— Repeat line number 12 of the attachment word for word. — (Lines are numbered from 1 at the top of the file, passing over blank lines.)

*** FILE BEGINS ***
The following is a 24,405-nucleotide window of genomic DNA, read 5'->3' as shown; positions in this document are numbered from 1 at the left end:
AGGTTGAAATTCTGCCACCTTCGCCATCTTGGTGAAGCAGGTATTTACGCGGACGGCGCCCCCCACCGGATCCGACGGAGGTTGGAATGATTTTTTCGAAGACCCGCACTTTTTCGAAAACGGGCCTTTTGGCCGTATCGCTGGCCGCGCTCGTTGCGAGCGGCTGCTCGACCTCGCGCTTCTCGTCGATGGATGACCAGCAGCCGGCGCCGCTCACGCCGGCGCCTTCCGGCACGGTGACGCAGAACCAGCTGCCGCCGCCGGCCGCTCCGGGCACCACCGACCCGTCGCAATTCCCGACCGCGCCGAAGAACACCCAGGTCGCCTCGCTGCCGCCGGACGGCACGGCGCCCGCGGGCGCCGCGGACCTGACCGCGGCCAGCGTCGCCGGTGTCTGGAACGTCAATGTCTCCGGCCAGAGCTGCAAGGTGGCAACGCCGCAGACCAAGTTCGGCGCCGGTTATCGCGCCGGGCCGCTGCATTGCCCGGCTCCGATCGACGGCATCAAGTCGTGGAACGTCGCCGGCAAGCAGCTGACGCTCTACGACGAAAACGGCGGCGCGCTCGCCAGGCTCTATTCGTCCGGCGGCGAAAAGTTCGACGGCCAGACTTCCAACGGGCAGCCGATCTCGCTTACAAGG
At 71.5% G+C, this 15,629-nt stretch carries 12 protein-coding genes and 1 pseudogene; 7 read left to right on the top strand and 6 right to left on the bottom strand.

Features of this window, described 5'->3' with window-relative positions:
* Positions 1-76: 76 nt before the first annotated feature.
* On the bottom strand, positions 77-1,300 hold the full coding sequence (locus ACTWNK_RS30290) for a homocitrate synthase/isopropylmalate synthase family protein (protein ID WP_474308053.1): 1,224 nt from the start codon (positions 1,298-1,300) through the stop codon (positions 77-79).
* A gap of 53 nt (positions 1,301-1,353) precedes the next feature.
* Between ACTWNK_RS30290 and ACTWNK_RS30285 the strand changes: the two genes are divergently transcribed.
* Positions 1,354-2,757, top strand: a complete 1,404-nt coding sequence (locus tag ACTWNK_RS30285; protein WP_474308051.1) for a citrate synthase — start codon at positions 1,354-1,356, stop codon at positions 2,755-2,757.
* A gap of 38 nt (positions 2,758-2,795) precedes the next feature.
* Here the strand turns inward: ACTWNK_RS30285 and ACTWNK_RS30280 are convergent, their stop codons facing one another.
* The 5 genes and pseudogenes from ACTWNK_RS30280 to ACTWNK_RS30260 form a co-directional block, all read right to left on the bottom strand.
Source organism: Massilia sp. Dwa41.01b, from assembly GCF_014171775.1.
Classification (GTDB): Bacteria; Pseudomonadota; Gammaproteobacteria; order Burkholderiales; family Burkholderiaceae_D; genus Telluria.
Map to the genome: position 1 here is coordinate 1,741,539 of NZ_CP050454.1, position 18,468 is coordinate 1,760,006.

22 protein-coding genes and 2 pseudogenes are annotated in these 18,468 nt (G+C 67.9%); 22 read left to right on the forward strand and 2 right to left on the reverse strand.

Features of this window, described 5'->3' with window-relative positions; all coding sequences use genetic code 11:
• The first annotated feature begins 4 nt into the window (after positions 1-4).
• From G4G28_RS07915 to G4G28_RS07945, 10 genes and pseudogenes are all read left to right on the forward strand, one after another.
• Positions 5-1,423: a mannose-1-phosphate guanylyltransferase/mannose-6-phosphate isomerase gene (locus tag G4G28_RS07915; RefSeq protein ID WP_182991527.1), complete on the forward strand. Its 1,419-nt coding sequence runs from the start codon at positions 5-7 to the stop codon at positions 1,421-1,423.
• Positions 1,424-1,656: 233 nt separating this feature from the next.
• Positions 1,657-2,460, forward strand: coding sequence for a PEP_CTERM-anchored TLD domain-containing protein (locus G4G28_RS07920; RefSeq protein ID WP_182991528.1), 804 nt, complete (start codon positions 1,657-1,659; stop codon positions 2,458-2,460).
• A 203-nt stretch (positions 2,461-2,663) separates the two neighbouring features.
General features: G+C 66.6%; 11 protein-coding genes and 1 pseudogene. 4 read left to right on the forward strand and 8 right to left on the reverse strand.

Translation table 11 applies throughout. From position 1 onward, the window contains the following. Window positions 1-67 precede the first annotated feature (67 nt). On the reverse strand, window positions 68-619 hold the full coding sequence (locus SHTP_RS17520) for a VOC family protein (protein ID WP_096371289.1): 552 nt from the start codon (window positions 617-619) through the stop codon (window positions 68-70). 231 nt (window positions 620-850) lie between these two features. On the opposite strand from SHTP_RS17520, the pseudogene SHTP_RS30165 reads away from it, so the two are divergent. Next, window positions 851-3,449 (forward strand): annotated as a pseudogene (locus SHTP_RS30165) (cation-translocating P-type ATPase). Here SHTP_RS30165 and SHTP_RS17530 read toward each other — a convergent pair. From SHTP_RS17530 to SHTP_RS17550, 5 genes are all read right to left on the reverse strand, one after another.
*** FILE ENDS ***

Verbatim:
* The 5 genes and pseudogenes from ACTWNK_RS30280 to ACTWNK_RS30260 form a co-directional block, all read right to left on the bottom strand.